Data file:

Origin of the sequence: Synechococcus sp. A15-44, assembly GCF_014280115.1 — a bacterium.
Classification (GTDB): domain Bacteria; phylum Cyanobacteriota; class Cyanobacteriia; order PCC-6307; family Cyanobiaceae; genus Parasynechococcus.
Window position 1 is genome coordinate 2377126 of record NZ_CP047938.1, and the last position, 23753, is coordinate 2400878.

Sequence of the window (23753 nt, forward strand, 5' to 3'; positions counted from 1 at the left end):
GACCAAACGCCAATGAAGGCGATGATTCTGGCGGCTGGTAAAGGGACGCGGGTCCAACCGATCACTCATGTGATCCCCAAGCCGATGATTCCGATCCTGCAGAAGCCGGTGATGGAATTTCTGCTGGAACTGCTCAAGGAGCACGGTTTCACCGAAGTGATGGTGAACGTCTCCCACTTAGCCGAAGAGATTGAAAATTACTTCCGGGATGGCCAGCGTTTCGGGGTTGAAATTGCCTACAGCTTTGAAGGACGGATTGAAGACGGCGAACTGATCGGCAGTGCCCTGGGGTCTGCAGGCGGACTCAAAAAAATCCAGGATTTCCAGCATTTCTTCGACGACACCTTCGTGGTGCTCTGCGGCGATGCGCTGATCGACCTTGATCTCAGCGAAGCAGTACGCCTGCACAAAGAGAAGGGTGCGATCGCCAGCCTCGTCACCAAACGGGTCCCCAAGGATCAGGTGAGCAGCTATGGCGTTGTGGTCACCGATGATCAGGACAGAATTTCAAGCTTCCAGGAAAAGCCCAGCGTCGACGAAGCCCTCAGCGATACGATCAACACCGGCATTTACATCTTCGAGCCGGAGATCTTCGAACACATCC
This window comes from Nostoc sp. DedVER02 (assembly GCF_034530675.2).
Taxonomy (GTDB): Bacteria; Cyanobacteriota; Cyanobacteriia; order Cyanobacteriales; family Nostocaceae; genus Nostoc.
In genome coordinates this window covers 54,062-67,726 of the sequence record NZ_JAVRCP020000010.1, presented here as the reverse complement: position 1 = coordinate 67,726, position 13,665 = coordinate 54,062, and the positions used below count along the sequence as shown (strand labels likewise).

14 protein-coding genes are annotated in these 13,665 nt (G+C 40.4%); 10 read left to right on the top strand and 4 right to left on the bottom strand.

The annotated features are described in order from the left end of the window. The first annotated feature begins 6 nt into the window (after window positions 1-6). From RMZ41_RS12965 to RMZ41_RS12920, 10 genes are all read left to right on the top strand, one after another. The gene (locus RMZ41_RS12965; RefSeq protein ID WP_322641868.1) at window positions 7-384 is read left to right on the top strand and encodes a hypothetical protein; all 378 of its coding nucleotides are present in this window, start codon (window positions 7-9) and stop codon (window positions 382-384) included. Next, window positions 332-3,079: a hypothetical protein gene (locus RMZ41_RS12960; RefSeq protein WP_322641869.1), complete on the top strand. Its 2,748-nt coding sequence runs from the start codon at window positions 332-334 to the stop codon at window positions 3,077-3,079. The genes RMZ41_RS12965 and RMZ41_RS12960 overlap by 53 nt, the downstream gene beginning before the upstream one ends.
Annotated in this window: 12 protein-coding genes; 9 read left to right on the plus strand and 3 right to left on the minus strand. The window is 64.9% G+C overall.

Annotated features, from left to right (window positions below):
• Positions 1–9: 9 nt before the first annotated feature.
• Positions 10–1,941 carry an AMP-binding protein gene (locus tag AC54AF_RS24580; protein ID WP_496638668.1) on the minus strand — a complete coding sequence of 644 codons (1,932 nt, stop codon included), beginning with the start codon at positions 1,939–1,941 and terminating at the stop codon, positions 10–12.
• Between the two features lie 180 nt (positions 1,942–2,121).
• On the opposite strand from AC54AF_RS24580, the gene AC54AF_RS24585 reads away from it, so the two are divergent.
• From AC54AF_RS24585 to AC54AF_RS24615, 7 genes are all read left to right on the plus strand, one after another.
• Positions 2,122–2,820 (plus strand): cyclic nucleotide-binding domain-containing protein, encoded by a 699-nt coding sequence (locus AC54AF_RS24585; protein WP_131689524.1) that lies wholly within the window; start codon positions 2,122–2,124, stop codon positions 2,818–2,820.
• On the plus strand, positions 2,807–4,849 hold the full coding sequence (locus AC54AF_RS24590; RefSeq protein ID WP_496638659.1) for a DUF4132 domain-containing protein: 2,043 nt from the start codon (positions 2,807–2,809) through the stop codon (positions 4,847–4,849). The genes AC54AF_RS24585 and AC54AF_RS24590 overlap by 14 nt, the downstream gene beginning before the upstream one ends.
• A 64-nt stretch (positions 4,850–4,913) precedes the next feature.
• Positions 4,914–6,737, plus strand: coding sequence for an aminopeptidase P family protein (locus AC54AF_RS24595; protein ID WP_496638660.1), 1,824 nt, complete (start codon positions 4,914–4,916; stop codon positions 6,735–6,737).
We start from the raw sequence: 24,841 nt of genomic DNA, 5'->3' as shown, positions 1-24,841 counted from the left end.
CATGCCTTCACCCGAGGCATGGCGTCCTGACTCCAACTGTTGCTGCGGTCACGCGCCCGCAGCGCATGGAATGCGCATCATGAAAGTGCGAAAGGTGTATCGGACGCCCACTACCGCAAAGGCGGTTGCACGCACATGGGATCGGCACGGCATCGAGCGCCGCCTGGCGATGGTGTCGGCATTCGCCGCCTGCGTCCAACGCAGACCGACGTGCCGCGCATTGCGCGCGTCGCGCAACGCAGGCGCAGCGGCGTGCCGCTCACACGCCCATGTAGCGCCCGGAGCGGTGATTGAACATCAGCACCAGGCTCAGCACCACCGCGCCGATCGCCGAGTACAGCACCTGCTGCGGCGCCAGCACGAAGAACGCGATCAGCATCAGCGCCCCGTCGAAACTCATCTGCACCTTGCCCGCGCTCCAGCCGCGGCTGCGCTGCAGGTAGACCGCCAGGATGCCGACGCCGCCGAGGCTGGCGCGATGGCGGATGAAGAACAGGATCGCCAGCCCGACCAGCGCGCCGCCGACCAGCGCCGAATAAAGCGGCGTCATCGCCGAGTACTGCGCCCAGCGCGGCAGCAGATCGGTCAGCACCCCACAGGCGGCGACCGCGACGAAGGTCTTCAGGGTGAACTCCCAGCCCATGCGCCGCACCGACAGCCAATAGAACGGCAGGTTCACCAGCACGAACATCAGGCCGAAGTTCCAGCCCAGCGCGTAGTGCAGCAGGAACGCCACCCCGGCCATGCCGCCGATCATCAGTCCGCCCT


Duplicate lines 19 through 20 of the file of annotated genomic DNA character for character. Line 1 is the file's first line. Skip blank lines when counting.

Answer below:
• On the plus strand, positions 2,807–4,849 hold the full coding sequence (locus AC54AF_RS24590; RefSeq protein ID WP_496638659.1) for a DUF4132 domain-containing protein: 2,043 nt from the start codon (positions 2,807–2,809) through the stop codon (positions 4,847–4,849). The genes AC54AF_RS24585 and AC54AF_RS24590 overlap by 14 nt, the downstream gene beginning before the upstream one ends.
• A 64-nt stretch (positions 4,850–4,913) precedes the next feature.